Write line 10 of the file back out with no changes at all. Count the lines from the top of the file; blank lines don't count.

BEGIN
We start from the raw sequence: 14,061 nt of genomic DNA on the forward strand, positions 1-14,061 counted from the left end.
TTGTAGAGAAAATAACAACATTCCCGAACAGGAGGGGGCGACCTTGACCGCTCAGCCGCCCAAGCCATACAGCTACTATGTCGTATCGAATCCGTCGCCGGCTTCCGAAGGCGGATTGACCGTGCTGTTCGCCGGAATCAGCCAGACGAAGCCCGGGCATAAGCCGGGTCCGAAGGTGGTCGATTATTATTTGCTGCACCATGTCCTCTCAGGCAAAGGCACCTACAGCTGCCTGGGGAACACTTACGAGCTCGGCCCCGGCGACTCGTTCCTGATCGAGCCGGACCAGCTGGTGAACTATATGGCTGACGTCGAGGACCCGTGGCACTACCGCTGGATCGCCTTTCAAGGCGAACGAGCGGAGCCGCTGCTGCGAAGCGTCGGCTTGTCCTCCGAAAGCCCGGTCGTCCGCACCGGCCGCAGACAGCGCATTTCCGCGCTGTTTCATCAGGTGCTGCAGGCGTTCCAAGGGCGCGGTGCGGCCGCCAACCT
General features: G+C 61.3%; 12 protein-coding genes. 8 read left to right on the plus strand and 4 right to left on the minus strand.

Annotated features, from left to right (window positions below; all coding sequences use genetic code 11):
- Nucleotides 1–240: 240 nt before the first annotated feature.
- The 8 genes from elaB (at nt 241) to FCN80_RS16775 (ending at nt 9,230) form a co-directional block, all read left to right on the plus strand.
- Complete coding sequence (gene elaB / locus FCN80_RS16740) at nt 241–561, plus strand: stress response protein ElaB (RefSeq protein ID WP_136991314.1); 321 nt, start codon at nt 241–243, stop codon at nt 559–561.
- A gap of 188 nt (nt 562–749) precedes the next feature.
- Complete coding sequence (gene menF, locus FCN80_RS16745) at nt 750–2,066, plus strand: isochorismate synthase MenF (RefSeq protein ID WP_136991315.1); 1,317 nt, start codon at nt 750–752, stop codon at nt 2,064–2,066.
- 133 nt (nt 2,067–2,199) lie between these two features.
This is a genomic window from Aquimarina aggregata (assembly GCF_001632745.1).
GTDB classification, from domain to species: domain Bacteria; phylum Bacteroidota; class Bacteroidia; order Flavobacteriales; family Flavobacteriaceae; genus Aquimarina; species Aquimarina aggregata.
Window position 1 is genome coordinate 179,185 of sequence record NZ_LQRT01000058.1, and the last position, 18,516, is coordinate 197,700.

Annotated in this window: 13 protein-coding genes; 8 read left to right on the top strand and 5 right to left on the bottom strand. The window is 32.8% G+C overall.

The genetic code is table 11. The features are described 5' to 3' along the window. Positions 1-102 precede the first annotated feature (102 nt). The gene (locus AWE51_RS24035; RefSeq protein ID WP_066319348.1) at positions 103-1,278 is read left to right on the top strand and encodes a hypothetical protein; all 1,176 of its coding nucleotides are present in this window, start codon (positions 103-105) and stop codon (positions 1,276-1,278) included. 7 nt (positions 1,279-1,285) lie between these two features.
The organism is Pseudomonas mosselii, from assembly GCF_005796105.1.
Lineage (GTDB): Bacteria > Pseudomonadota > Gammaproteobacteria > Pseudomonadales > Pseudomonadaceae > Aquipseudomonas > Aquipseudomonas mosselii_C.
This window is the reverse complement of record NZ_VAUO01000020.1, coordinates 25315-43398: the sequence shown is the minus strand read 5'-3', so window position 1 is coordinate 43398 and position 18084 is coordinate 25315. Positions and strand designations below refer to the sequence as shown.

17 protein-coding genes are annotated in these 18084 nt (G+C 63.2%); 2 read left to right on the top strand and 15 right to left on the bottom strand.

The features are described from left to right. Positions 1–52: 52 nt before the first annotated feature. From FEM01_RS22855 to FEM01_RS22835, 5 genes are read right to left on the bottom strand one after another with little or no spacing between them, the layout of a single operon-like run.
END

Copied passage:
- 133 nt (nt 2,067–2,199) lie between these two features.